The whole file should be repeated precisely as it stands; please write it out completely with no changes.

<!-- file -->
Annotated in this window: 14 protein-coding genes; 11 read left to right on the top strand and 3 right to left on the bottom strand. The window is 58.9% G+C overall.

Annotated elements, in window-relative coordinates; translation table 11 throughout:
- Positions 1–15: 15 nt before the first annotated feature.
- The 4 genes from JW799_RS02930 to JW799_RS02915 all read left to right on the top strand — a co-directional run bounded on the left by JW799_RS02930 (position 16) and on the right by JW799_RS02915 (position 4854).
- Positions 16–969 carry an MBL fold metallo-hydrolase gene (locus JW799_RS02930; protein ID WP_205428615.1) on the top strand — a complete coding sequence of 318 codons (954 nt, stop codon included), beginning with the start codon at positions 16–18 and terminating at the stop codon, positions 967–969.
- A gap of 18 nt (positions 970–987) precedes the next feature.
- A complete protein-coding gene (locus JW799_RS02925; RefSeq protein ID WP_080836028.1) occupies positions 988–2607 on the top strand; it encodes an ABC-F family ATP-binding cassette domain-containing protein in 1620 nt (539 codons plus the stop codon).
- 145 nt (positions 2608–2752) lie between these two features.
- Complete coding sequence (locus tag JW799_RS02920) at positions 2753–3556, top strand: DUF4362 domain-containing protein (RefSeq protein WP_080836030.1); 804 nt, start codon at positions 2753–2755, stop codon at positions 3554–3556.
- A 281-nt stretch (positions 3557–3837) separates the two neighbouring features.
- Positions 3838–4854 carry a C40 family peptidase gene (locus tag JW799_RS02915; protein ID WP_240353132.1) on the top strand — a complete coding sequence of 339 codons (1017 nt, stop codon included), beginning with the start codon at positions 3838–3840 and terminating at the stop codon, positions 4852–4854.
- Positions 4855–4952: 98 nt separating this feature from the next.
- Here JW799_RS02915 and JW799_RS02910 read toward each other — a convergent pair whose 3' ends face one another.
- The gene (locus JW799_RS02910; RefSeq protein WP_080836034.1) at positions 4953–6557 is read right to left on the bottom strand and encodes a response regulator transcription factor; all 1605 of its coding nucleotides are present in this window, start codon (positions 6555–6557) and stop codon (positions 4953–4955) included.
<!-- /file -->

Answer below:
Annotated in this window: 14 protein-coding genes; 11 read left to right on the top strand and 3 right to left on the bottom strand. The window is 58.9% G+C overall.

Annotated elements, in window-relative coordinates; translation table 11 throughout:
- Positions 1–15: 15 nt before the first annotated feature.
- The 4 genes from JW799_RS02930 to JW799_RS02915 all read left to right on the top strand — a co-directional run bounded on the left by JW799_RS02930 (position 16) and on the right by JW799_RS02915 (position 4854).
- Positions 16–969 carry an MBL fold metallo-hydrolase gene (locus JW799_RS02930; protein ID WP_205428615.1) on the top strand — a complete coding sequence of 318 codons (954 nt, stop codon included), beginning with the start codon at positions 16–18 and terminating at the stop codon, positions 967–969.
- A gap of 18 nt (positions 970–987) precedes the next feature.
- A complete protein-coding gene (locus JW799_RS02925; RefSeq protein ID WP_080836028.1) occupies positions 988–2607 on the top strand; it encodes an ABC-F family ATP-binding cassette domain-containing protein in 1620 nt (539 codons plus the stop codon).
- 145 nt (positions 2608–2752) lie between these two features.
- Complete coding sequence (locus tag JW799_RS02920) at positions 2753–3556, top strand: DUF4362 domain-containing protein (RefSeq protein WP_080836030.1); 804 nt, start codon at positions 2753–2755, stop codon at positions 3554–3556.
- A 281-nt stretch (positions 3557–3837) separates the two neighbouring features.
- Positions 3838–4854 carry a C40 family peptidase gene (locus tag JW799_RS02915; protein ID WP_240353132.1) on the top strand — a complete coding sequence of 339 codons (1017 nt, stop codon included), beginning with the start codon at positions 3838–3840 and terminating at the stop codon, positions 4852–4854.
- Positions 4855–4952: 98 nt separating this feature from the next.
- Here JW799_RS02915 and JW799_RS02910 read toward each other — a convergent pair whose 3' ends face one another.
- The gene (locus JW799_RS02910; RefSeq protein WP_080836034.1) at positions 4953–6557 is read right to left on the bottom strand and encodes a response regulator transcription factor; all 1605 of its coding nucleotides are present in this window, start codon (positions 6555–6557) and stop codon (positions 4953–4955) included.